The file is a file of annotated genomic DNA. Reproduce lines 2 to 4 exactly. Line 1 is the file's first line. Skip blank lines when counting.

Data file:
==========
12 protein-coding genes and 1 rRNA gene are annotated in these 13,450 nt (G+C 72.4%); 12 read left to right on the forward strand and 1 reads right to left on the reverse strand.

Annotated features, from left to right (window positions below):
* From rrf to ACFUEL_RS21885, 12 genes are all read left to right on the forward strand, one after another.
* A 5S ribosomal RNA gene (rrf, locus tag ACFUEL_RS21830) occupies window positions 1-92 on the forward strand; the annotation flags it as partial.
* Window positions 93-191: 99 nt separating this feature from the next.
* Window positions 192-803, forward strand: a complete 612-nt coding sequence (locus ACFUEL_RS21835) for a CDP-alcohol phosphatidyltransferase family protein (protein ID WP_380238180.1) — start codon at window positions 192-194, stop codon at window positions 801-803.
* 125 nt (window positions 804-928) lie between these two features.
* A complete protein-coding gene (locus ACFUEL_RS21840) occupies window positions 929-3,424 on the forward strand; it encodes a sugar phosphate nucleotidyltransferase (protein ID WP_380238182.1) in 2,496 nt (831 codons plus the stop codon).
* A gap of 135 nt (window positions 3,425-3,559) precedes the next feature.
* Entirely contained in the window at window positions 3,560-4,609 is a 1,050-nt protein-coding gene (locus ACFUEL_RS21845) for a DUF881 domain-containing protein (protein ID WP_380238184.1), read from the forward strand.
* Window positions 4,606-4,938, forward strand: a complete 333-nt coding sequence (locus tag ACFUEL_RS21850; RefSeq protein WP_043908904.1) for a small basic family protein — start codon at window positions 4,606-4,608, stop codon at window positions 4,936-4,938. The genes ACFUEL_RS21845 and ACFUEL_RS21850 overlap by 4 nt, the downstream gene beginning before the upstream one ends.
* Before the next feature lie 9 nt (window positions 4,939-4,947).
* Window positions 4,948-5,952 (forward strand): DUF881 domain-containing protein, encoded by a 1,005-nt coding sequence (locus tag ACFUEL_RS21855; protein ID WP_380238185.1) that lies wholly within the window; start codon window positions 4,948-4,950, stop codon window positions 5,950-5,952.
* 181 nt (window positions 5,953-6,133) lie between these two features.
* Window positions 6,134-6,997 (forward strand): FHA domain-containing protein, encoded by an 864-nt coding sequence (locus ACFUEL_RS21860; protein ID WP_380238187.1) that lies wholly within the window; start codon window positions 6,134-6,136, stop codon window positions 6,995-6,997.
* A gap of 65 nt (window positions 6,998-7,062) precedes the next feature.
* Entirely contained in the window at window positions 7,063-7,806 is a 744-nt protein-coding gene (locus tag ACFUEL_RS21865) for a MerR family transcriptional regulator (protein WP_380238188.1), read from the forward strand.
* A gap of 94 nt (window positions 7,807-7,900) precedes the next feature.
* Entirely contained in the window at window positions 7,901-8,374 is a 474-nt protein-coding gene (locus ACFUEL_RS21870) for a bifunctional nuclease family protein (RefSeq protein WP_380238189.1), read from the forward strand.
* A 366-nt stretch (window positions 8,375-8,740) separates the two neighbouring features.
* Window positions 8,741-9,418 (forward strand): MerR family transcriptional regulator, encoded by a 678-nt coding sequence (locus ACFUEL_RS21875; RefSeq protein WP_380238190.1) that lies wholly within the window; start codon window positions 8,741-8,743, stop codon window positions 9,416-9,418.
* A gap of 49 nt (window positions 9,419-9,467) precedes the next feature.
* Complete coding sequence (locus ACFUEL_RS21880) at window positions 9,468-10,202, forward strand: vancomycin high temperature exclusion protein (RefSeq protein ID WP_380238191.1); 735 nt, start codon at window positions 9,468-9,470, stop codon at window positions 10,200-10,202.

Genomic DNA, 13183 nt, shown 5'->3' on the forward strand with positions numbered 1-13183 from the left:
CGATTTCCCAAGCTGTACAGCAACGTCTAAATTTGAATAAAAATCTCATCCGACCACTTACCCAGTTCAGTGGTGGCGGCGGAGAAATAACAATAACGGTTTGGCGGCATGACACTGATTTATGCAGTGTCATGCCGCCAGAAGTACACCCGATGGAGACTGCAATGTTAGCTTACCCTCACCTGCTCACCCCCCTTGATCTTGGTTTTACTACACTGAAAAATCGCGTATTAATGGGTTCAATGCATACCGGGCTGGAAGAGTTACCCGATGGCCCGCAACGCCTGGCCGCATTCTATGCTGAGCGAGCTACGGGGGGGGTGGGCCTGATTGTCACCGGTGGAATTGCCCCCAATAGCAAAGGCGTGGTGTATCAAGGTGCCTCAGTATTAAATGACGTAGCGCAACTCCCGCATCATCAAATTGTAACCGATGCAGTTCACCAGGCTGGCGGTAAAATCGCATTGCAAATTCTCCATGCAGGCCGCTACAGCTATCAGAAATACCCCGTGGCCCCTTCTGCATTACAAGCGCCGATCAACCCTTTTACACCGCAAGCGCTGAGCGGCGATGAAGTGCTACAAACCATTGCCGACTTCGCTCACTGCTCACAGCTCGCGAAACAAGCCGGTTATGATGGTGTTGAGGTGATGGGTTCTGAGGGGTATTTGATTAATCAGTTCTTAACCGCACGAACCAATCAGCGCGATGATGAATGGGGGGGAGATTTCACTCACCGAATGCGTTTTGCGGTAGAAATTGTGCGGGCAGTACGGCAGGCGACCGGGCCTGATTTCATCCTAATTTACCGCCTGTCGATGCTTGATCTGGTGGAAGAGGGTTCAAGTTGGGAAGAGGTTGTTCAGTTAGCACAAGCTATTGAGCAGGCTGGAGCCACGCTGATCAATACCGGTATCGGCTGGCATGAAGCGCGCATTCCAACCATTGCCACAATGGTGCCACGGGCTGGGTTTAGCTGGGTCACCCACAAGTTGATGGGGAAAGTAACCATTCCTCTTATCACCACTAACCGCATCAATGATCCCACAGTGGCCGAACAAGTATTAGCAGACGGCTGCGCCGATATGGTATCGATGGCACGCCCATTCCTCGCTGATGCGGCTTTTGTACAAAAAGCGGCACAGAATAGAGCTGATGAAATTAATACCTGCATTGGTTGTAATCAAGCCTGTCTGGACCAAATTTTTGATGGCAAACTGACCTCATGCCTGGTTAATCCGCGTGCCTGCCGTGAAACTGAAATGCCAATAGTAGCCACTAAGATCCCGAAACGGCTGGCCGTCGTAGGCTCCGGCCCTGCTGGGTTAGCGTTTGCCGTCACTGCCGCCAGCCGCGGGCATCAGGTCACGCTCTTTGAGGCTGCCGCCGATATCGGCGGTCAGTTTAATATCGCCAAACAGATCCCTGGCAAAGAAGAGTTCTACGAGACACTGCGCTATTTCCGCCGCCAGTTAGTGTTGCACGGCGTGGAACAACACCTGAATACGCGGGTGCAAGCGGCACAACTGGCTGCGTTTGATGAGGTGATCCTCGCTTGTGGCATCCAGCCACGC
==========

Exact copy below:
Annotated features, from left to right (window positions below):
* From rrf to ACFUEL_RS21885, 12 genes are all read left to right on the forward strand, one after another.
* A 5S ribosomal RNA gene (rrf, locus tag ACFUEL_RS21830) occupies window positions 1-92 on the forward strand; the annotation flags it as partial.